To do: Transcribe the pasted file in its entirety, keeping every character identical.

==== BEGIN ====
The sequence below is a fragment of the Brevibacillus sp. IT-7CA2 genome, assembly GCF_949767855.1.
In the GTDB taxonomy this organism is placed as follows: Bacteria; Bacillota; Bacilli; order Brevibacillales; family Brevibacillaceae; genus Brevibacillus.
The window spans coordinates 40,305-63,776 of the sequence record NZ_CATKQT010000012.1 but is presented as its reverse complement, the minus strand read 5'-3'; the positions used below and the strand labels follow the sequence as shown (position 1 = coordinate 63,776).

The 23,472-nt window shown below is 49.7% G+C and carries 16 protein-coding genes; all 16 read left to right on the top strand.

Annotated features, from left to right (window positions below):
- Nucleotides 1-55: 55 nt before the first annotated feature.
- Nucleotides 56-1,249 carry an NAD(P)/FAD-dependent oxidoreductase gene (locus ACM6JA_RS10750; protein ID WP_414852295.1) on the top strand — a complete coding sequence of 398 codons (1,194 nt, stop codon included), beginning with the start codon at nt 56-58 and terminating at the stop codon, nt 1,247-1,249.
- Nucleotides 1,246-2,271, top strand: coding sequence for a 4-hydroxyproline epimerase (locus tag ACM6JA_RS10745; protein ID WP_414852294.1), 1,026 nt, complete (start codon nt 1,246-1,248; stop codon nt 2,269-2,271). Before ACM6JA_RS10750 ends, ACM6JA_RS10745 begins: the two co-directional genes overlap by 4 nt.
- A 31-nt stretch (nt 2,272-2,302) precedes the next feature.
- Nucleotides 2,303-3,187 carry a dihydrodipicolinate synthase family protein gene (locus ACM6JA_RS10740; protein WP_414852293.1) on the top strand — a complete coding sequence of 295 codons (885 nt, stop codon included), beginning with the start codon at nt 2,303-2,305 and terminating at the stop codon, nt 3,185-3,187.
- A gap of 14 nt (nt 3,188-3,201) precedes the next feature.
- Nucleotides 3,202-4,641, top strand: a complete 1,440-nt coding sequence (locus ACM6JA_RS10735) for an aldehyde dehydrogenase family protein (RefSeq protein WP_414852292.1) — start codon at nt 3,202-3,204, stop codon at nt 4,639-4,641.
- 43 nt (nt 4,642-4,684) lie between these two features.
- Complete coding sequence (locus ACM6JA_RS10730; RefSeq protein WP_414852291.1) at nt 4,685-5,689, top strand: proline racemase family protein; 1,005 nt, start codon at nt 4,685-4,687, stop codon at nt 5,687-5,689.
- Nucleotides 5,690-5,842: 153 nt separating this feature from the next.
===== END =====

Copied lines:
The sequence below is a fragment of the Brevibacillus sp. IT-7CA2 genome, assembly GCF_949767855.1.
In the GTDB taxonomy this organism is placed as follows: Bacteria; Bacillota; Bacilli; order Brevibacillales; family Brevibacillaceae; genus Brevibacillus.
The window spans coordinates 40,305-63,776 of the sequence record NZ_CATKQT010000012.1 but is presented as its reverse complement, the minus strand read 5'-3'; the positions used below and the strand labels follow the sequence as shown (position 1 = coordinate 63,776).

The 23,472-nt window shown below is 49.7% G+C and carries 16 protein-coding genes; all 16 read left to right on the top strand.

Annotated features, from left to right (window positions below):
- Nucleotides 1-55: 55 nt before the first annotated feature.
- Nucleotides 56-1,249 carry an NAD(P)/FAD-dependent oxidoreductase gene (locus ACM6JA_RS10750; protein ID WP_414852295.1) on the top strand — a complete coding sequence of 398 codons (1,194 nt, stop codon included), beginning with the start codon at nt 56-58 and terminating at the stop codon, nt 1,247-1,249.
- Nucleotides 1,246-2,271, top strand: coding sequence for a 4-hydroxyproline epimerase (locus tag ACM6JA_RS10745; protein ID WP_414852294.1), 1,026 nt, complete (start codon nt 1,246-1,248; stop codon nt 2,269-2,271). Before ACM6JA_RS10750 ends, ACM6JA_RS10745 begins: the two co-directional genes overlap by 4 nt.
- A 31-nt stretch (nt 2,272-2,302) precedes the next feature.
- Nucleotides 2,303-3,187 carry a dihydrodipicolinate synthase family protein gene (locus ACM6JA_RS10740; protein WP_414852293.1) on the top strand — a complete coding sequence of 295 codons (885 nt, stop codon included), beginning with the start codon at nt 2,303-2,305 and terminating at the stop codon, nt 3,185-3,187.
- A gap of 14 nt (nt 3,188-3,201) precedes the next feature.
- Nucleotides 3,202-4,641, top strand: a complete 1,440-nt coding sequence (locus ACM6JA_RS10735) for an aldehyde dehydrogenase family protein (RefSeq protein WP_414852292.1) — start codon at nt 3,202-3,204, stop codon at nt 4,639-4,641.
- 43 nt (nt 4,642-4,684) lie between these two features.
- Complete coding sequence (locus ACM6JA_RS10730; RefSeq protein WP_414852291.1) at nt 4,685-5,689, top strand: proline racemase family protein; 1,005 nt, start codon at nt 4,685-4,687, stop codon at nt 5,687-5,689.
- Nucleotides 5,690-5,842: 153 nt separating this feature from the next.